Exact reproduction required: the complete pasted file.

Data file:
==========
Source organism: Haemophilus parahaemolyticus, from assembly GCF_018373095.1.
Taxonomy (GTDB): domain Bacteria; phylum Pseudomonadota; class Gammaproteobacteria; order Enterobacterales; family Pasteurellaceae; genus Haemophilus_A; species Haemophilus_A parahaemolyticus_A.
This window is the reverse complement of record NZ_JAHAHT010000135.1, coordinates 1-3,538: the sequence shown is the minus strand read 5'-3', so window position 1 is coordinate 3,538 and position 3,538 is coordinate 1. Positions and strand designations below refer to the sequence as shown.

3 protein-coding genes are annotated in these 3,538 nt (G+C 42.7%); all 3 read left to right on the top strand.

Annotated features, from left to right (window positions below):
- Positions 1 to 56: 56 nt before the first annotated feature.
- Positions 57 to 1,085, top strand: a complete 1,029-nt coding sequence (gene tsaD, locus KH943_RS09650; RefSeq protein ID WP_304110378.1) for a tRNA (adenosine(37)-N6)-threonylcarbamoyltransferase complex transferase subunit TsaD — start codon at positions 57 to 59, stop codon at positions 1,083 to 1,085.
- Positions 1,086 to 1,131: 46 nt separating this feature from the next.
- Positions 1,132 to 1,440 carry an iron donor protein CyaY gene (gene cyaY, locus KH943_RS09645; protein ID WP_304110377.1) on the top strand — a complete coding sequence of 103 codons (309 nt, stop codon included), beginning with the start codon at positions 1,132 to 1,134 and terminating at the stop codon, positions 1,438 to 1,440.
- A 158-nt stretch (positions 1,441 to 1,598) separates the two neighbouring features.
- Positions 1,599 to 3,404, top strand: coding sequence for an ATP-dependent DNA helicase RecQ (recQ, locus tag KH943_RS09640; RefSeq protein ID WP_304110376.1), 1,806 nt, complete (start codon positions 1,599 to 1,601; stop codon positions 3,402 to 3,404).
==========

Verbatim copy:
Source organism: Haemophilus parahaemolyticus, from assembly GCF_018373095.1.
Taxonomy (GTDB): domain Bacteria; phylum Pseudomonadota; class Gammaproteobacteria; order Enterobacterales; family Pasteurellaceae; genus Haemophilus_A; species Haemophilus_A parahaemolyticus_A.
This window is the reverse complement of record NZ_JAHAHT010000135.1, coordinates 1-3,538: the sequence shown is the minus strand read 5'-3', so window position 1 is coordinate 3,538 and position 3,538 is coordinate 1. Positions and strand designations below refer to the sequence as shown.

3 protein-coding genes are annotated in these 3,538 nt (G+C 42.7%); all 3 read left to right on the top strand.

Annotated features, from left to right (window positions below):
- Positions 1 to 56: 56 nt before the first annotated feature.
- Positions 57 to 1,085, top strand: a complete 1,029-nt coding sequence (gene tsaD, locus KH943_RS09650; RefSeq protein ID WP_304110378.1) for a tRNA (adenosine(37)-N6)-threonylcarbamoyltransferase complex transferase subunit TsaD — start codon at positions 57 to 59, stop codon at positions 1,083 to 1,085.
- Positions 1,086 to 1,131: 46 nt separating this feature from the next.
- Positions 1,132 to 1,440 carry an iron donor protein CyaY gene (gene cyaY, locus KH943_RS09645; protein ID WP_304110377.1) on the top strand — a complete coding sequence of 103 codons (309 nt, stop codon included), beginning with the start codon at positions 1,132 to 1,134 and terminating at the stop codon, positions 1,438 to 1,440.
- A 158-nt stretch (positions 1,441 to 1,598) separates the two neighbouring features.
- Positions 1,599 to 3,404, top strand: coding sequence for an ATP-dependent DNA helicase RecQ (recQ, locus tag KH943_RS09640; RefSeq protein ID WP_304110376.1), 1,806 nt, complete (start codon positions 1,599 to 1,601; stop codon positions 3,402 to 3,404).